Tim Zeitler, currently studying for his MA in architecture at Harvard, came to Lima last summer to help MEDLIFE out with our growing community development program, which aims to treat the root causes of disease by improving infrastructure. Here in Peru, he’s put that academic training to good use, surveying future project sites with MEDLIFE and making plans for a variety of important public spaces. Last summer, he created the architectural layout for the now under-construction Wawa Wasi daycare project. Now he’s back, working on some exciting new projects, including a ramp for Dixon. Find out more about Tim and his work:
What was your first experience here like? Was there anything in particular that surprised you?
My first experience with MEDLIFE was during a week of mobile clinics. I had more interest in the ongoing development project that week which was the construction of a concrete staircase in one of the communities. To make the staircase possible in a place beyond where any vehicle could travel, it was necessary to lift the sand, water, and cement uphill, one bucketful at a time. This was tremendously hard work, and yet it was accomplished so joyfully by the community members.
One thing that surprised me was the extent to which the communities were self-organized. For their days of community service, they made sure that every family had a representative there to share in the work that would ultimately benefit the community as a whole.
Why are you back?
I am back here in Lima because there is much more yet to do. As a designer, I see so many opportunities to work with the communities that MEDLIFE serves. The projects I am involved in are wide-ranging in scale and complexity, and each one teaches me so much about architecture and construction. The practical construction experience is something that will always draw me into projects like this. It has complemented my education at Harvard in a way that is essential for my development as an architect.
What projects are you working on this summer here? How are they progressing so far?
My colleague Parisa and I are working on the design of an extensive ramp and community space in Nueva Esperanza, a community in Villa Maria del Triunfo. The project is unique in that it involves the opportunity to create a shared community asset in an unbuilt portion of the existing densely packed residential community. There exists a great opportunity for the community to rally around the new circulation path and green space. We have an upcoming meeting to present our design and discuss it with the community next week. We will get to see how it is received and what the community has to say about how we’ve worked within the constraints of the site.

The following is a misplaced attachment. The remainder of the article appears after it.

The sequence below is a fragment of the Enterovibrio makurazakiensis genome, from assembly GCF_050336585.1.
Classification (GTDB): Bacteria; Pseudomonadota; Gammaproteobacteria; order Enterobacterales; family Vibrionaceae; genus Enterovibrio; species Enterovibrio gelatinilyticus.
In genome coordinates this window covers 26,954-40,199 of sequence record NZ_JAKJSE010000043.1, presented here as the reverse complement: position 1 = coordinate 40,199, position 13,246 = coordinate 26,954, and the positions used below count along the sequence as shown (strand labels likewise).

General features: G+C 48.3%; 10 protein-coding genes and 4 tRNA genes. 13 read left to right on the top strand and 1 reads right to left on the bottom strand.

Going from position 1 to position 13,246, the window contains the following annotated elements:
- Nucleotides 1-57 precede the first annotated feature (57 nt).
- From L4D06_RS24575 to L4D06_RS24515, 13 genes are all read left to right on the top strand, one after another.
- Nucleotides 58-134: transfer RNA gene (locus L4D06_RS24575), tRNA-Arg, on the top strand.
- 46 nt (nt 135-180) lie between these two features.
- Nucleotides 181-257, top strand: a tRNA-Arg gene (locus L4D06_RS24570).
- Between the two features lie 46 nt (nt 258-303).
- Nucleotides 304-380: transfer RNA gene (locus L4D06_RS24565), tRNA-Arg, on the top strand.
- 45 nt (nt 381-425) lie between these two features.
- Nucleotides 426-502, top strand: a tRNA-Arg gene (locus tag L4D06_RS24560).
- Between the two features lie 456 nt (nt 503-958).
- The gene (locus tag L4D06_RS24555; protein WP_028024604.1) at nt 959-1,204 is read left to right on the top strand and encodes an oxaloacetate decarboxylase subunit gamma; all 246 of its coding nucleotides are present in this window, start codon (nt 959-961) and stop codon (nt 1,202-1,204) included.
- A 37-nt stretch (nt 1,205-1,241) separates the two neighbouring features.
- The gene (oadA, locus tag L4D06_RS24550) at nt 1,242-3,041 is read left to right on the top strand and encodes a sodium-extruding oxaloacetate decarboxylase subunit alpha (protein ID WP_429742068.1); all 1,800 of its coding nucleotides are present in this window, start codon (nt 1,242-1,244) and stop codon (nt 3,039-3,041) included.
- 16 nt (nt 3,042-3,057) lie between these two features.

How is being an architect here different from in the US? What are the challenges in working here from your perspective as an architect?
Being an architect here seems to be very similar to the US. Parisa and I have been meeting with and networking with as many local architects here as we can. Their firms seem to function similarly to firms in the US. The constraints that architects operate under are somewhat universal. In the US and in Peru, we are seek to incrementally improve the safety, functionality, and beauty of the built environment through the implementation of building codes, local construction best practices, and by working with project stakeholders to design and program meaningful projects.
For me, the challenges of working in Peru have revolved around climate and materials. I tend to approach an architectural project by first designing for climate and by immersing myself in the material possibilities of a project throughout the schematic design phase. The climate of Lima is so different from New England, and so the constraints of designing for climate are completely different. For an architect, these new constraints can be disorienting, but at the same time the loss of certain constraints that dominate architectural practice in the US can be quite liberating.
What has been your favorite part of traveling to Peru?
Peru is a very beautiful country in many different ways. My wife and I took a short vacation out to Cuzco and Arequipa last summer. We got to see the majestic Colca Canyon and Machu Picchu. Part of Peru’s richness manifests itself through its historical and cultural layering. I particularly love to bear witness to this layering when it plays out in the realm of architecture.